Urban Land Use by Illegal Armed Groups in Medellin

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This article poses ideas about counterinsurgency, law enforcement and stability operations in the context of ‘land-use planning.’ Land–use planning carries many of today’s dominant theoretical currents as to centralized direction of urban life.   Here, seven proposed categories of illegal slum land use are tested against a recent, complex Latin American case.  Admittedly, this application of the term “land use” may be overly literal, and is to be distinguished from “land-use planning.” That latter term generally connotes a set of theoretical norms and objectives centered, in part, on the concept of ‘sustainability’ (often presented in planning literature as a balance or reconciliation of environmental stewardship, social equity and economic maximization).  Land-use planning also connotes a specialized set of opinions and plans coming from persons whom we can stereotype as technocratic and bureaucratic – as governmental.

Government land-use planning in Medellín, Colombia has sought to achieve the values supposed by ‘sustainability,’ but in the process has had to wrest land-use dominance from violent illegal armed groups, and to provide the population physical security and conflict resolution services. In such a violently conflictive urban geography, land-use planning has to account for illegal, violent land use.  In the long run, attainment of basic sustainability goals facilitates peaceful social contracts, but, in the nearer term, some aspects of urban design must directly address ease in policing and perhaps even effectiveness of military operations.  If experiences in Medellín foretell anything, it is that security planners’ conversation will necessarily shift toward land use, and the conversation of land-use planners toward security.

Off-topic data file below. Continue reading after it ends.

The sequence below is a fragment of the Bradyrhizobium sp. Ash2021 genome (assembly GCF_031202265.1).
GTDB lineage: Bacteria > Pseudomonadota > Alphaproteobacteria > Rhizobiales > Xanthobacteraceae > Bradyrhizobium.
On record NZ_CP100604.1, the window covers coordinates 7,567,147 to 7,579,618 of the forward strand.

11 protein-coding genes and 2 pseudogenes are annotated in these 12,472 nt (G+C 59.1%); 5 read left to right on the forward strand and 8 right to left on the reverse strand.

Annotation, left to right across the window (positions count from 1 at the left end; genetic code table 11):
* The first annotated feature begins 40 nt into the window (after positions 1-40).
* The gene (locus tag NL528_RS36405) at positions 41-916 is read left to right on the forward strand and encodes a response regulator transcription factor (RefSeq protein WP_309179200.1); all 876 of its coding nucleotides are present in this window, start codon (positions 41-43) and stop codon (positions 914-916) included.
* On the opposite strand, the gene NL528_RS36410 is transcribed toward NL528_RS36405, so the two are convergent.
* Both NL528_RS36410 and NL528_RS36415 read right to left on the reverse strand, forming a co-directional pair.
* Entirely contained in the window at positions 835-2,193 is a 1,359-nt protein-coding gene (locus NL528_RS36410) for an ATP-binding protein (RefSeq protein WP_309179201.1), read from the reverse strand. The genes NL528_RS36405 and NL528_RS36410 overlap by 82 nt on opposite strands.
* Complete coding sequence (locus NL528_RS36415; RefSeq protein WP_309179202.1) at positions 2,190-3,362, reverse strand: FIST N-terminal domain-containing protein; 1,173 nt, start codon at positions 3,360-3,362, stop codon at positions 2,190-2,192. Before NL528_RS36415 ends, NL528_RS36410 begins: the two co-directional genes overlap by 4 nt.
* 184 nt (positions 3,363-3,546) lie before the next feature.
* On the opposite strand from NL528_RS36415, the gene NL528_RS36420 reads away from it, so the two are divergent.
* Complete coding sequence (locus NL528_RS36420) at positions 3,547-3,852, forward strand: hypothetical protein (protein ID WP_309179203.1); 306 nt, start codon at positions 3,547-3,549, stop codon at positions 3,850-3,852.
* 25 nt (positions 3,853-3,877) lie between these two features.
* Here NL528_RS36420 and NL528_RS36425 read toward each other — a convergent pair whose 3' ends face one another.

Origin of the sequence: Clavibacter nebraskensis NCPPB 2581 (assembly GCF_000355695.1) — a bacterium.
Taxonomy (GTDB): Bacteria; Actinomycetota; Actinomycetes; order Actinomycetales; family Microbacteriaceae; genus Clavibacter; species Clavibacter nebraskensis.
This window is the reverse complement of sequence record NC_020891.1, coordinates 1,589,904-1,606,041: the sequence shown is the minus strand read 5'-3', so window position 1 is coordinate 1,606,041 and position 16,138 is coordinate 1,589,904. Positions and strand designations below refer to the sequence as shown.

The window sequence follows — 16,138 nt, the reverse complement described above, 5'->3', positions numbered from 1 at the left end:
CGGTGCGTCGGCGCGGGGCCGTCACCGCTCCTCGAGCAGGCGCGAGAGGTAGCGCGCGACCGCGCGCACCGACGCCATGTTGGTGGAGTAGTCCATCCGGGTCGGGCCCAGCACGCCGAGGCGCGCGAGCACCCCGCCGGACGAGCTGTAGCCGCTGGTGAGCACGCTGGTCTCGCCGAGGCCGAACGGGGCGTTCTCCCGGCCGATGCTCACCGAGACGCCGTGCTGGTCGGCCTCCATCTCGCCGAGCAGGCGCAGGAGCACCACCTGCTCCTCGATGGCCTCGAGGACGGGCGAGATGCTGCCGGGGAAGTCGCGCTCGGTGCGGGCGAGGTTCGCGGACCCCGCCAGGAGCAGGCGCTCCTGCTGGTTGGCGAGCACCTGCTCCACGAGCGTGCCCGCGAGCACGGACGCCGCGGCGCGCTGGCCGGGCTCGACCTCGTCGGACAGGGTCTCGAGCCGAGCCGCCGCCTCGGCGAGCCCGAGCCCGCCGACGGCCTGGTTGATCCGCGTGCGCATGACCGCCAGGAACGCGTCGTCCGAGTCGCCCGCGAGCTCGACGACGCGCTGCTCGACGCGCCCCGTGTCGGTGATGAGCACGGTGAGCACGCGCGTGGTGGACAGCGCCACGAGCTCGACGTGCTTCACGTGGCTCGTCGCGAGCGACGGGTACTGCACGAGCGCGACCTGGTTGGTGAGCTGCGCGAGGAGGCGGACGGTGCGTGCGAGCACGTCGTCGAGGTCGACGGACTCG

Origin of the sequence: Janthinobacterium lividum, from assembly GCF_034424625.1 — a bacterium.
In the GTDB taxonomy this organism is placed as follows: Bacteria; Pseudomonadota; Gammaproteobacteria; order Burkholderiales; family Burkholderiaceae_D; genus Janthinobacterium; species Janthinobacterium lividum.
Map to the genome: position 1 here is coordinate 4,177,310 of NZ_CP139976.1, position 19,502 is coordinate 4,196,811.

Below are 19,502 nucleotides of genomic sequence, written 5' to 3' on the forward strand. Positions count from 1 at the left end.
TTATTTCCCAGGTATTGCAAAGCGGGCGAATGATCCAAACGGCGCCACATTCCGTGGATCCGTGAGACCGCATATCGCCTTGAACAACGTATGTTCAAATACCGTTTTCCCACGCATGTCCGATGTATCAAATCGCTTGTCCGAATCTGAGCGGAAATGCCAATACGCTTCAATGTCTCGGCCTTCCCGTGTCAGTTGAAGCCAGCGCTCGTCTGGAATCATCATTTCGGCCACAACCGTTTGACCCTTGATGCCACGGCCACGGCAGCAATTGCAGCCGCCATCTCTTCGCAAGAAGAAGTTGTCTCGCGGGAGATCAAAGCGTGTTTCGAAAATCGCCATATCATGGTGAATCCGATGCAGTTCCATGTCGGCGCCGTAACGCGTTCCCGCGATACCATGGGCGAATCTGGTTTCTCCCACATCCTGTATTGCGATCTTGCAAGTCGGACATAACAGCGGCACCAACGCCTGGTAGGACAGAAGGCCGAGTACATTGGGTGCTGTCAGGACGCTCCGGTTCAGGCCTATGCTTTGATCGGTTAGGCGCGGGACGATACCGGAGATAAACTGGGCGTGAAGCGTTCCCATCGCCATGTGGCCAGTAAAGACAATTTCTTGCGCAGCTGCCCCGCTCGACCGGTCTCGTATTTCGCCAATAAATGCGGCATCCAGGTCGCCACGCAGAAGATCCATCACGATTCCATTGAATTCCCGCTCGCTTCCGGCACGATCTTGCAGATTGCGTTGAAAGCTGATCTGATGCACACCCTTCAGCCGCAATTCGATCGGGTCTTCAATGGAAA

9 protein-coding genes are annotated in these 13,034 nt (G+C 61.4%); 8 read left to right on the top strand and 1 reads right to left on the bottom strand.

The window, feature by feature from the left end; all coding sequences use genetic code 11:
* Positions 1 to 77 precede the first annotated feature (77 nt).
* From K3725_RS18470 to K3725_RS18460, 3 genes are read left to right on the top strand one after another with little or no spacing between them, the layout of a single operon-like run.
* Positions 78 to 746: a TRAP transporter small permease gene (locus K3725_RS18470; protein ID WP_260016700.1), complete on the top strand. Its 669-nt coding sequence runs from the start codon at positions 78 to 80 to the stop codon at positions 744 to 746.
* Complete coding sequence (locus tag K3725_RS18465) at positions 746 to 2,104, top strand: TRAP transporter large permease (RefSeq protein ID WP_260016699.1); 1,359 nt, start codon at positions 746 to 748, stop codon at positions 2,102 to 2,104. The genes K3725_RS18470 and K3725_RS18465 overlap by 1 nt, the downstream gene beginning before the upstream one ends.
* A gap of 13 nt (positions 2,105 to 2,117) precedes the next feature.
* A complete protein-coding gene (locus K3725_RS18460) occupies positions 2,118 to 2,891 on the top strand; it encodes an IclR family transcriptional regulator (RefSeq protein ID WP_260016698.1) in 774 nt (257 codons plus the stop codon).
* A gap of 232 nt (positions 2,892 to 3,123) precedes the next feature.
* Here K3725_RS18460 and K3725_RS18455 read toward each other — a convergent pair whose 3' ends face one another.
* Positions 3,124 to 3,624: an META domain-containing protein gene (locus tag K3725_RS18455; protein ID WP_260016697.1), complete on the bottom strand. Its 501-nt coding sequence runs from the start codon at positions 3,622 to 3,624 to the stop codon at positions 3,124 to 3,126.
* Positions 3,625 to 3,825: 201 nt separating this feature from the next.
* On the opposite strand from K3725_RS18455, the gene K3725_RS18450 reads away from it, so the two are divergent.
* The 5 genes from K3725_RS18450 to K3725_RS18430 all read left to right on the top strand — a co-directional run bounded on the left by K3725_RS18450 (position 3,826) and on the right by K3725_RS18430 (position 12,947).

Non-autochthonous (outsider) illegal armed groups (IAG) pursue and enjoy eight principal, overlapping uses of urban slum land in relation to their illicit pursuits.  These eight land uses, in no particular order, are: 1. taxation;  2. free trade; 3. sanctuary; 4. clandestine manufacture or processing; 5. staging for violent operations outside the slum; 6. safe transit of contraband; 7. recruiting; and 8. as a prison or graveyard for their victims.  The eight categories could be used as part of taxonomy for geographic profiling (predictive geographic forensics).   The IAG land-use categories are suitable as variables (field descriptions or attribute names – the titles of the columns at the top of an SQL spreadsheet perhaps) in a forensic police/military Geographic Information Systems (GIS) data table.  

While such use of GIS may be the most immediate or directly relevant application to government reduction of illegal armed groups, other uses, such as informing urban building and street design, may yield the more important longer–term security benefits.  A correct GIS taxonomy, moreover, can speed the testing of broader insurgency and counterinsurgency theories and metrics, and hopefully fuel land-use planning strategies for building peaceful social contracts.  It is probably safe to assert that the common sense possessed by experienced detectives remains the primary source of successful predictions regarding points and times where an IAG member or asset is likely to be found.  It appears that such experiential common sense constitutes the backbone of police intelligence methods for anticipating criminal whereabouts in most foreign cities.   A more sophisticated epistemology, constructed as a GIS, can nevertheless improve, extend and accelerate common sense predictive victories.  With that optimism in mind, we consider the case of Medellín, which has been one of the most complex and challenging urban battlefields on the planet.

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